Today the music business is in crisis. Sales have decreased between 20 and 30 percent over the past three years. Record labels are suing children for using unauthorized peer-to-peer (P2P) file-sharing systems. Only a few artists ever hear their music on the radio, yet radio networks are battling Congress over ownership restrictions. Independent music stores are closing at an unprecedented pace. And the artists seem to be at odds with just about everyone -- even the fans.

Contrary to conventional wisdom, the root problem is not the artists, the fans or even new Internet technology. The problem is the music industry itself. It's systemic. The industry, which was once composed of hundreds of big and small record labels, is now controlled by just a handful of unregulated, multinational corporations determined to continue their mad rush toward further consolidation and merger. Sony and BMG announced their agreement to merge in November, and EMI and Time Warner may not be far behind. The industry may soon be dominated by only three multinational corporations.

The executives who run these corporations believe that music is solely a commodity. Unlike their predecessors, they fail to recognize that music is as much a vital art form and social barometer as it is a way to make a profit. At one time artists actually developed meaningful, even if strained, relationships with their record labels. This was possible because labels were relatively small and accessible, and they had an incentive to join with the artists in marketing their music. Today such a relationship is practically impossible for most artists.

Labels no longer take risks by signing unique and important new artists, nor do they become partners with artists in the creation and promotion of the music. After the music is created, the artist's connection with it is minimized and in some instances is nonexistent. In their world, music is generic. A major record label president confirmed this recently when he referred to artists as "content providers." Would a major label sign Johnny Cash today? I doubt it.

Radio stations used to be local and diverse. Deejays programmed their own shows and developed close relationships with artists. Today radio stations are centrally programmed by their corporate owners, and airplay is essentially bought rather than earned. The floodgates have opened for corporations to buy an almost unlimited number of radio stations, as well as concert venues and agencies. The delicate balance between artists and radio networks has been dramatically altered; networks can now, and often do, exert unprecedented pressure on artists. Whatever connection the artists had with their music on the airwaves is almost totally gone.

Music stores used to be magical places offering wide variety. Today the three largest music retailers are Best Buy, Wal-Mart and Target. In those stores shelf space is limited, making it harder for new artists to emerge. Even established artists are troubled by stores using music as a loss leader. Smaller, more personalized record stores are closing all over the country -- some because of rampant P2P piracy but many others because of competition from department stores that traditionally have no connection whatsoever with artists.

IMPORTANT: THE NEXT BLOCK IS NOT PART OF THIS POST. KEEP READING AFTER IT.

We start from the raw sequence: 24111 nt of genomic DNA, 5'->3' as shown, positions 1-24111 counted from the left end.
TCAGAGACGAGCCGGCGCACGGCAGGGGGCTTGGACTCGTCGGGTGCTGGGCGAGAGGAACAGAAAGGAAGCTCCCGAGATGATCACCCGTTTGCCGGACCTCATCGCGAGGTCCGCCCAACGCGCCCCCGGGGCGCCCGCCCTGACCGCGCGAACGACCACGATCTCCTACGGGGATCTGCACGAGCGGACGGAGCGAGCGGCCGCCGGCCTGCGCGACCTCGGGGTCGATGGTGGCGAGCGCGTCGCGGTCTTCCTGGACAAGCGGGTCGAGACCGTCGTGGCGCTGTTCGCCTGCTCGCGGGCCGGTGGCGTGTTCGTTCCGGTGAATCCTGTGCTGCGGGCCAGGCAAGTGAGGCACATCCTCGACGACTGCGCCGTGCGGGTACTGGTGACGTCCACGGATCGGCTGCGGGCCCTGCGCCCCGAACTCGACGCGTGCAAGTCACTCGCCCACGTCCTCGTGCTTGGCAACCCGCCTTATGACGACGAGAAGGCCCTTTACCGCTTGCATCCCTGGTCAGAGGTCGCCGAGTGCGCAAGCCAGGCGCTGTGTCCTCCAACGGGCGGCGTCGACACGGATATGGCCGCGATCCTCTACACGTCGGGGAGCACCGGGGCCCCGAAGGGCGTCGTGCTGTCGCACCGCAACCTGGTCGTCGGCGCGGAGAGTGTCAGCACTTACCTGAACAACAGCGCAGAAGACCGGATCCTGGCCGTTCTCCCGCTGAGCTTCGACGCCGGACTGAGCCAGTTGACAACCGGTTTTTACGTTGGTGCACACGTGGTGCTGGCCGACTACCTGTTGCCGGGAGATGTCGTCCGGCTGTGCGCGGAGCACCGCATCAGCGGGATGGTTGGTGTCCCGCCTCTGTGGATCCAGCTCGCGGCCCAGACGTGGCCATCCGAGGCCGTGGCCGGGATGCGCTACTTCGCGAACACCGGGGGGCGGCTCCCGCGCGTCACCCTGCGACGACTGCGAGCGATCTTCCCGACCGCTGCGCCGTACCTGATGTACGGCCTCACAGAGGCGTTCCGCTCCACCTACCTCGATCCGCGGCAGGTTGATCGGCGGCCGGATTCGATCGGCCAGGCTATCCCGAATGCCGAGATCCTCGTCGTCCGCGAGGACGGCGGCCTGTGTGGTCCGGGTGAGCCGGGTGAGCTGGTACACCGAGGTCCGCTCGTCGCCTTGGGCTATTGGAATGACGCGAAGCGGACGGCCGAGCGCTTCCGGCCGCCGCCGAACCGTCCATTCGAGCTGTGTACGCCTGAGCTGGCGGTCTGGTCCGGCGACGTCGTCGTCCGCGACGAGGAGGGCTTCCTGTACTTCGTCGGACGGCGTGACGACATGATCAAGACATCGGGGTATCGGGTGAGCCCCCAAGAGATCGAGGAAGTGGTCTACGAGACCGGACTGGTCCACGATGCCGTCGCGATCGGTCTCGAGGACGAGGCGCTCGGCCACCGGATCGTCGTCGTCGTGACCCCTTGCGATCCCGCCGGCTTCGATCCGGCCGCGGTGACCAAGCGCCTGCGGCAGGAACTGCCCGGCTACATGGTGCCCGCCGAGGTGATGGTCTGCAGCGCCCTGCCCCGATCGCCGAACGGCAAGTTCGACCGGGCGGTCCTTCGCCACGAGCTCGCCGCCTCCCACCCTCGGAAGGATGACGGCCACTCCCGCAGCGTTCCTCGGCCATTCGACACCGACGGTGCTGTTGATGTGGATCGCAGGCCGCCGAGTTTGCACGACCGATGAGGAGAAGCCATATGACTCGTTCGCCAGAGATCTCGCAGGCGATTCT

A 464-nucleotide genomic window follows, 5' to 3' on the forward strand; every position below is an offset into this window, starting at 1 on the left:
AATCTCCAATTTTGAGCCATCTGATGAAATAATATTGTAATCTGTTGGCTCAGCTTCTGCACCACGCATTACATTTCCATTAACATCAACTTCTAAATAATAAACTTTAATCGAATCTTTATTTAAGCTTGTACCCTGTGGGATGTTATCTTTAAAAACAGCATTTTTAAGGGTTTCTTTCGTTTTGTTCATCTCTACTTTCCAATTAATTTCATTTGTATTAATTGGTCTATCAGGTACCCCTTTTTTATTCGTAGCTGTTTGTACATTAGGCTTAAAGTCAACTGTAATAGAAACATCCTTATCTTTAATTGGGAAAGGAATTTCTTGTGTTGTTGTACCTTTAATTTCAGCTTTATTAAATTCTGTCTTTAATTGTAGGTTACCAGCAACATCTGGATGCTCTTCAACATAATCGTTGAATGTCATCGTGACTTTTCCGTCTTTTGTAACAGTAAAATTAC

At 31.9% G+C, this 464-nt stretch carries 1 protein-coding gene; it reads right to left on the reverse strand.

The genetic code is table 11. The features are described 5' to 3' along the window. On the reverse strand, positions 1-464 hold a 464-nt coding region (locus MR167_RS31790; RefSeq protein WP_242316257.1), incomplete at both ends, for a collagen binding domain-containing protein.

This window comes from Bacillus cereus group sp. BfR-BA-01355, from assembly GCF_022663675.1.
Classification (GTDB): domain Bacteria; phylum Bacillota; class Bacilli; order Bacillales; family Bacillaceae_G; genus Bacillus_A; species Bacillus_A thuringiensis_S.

Piracy is perhaps the most emotionally gut-wrenching problem facing artists. Artists like the idea of a new and better business model for the industry, but they cannot accept a business model that uses their music without authority or compensation. Suing kids is not what artists want, but many of them feel betrayed by fans who claim to love artists but still want their music free.

The music industry must also take a large amount of blame for this piracy. Not only did the industry not address the issue sooner, it provided the P2P users with a convenient scapegoat. Many kids rationalize their P2P habit by pointing out that only record labels are hurt -- that the labels don't pay the artists anyway. This is clearly wrong, because artists are at the bottom of the food chain. They are the ones hit hardest when sales take a nosedive and when the labels cut back on promotion, on signing new artists and on keeping artists with potential. Artists are clearly affected, yet because many perceive the music business as being dominated by rich multinational corporations, the pain felt by the artist has no public face.

Artists are finally realizing their predicament is no different from that of any other group with common economic and political interests. They can no longer just hope for change; they must fight for it. Washington is where artists must go to plead their case and find answers.

So whether they are fighting against media and radio consolidation, fighting for fair recording contracts and corporate responsibility, or demanding that labels treat artists as partners and not as employees, the core message is the same: The artist must be allowed to join with the labels and must be treated in a fair and respectful manner. If the labels are not willing to voluntarily implement these changes, then the artists have no choice but to seek legislative and judicial solutions. Simply put, artists must regain control, as much as possible, over their music.

The writer is a singer and drummer with the Eagles and a founding member of the Recording Artists' Coalition.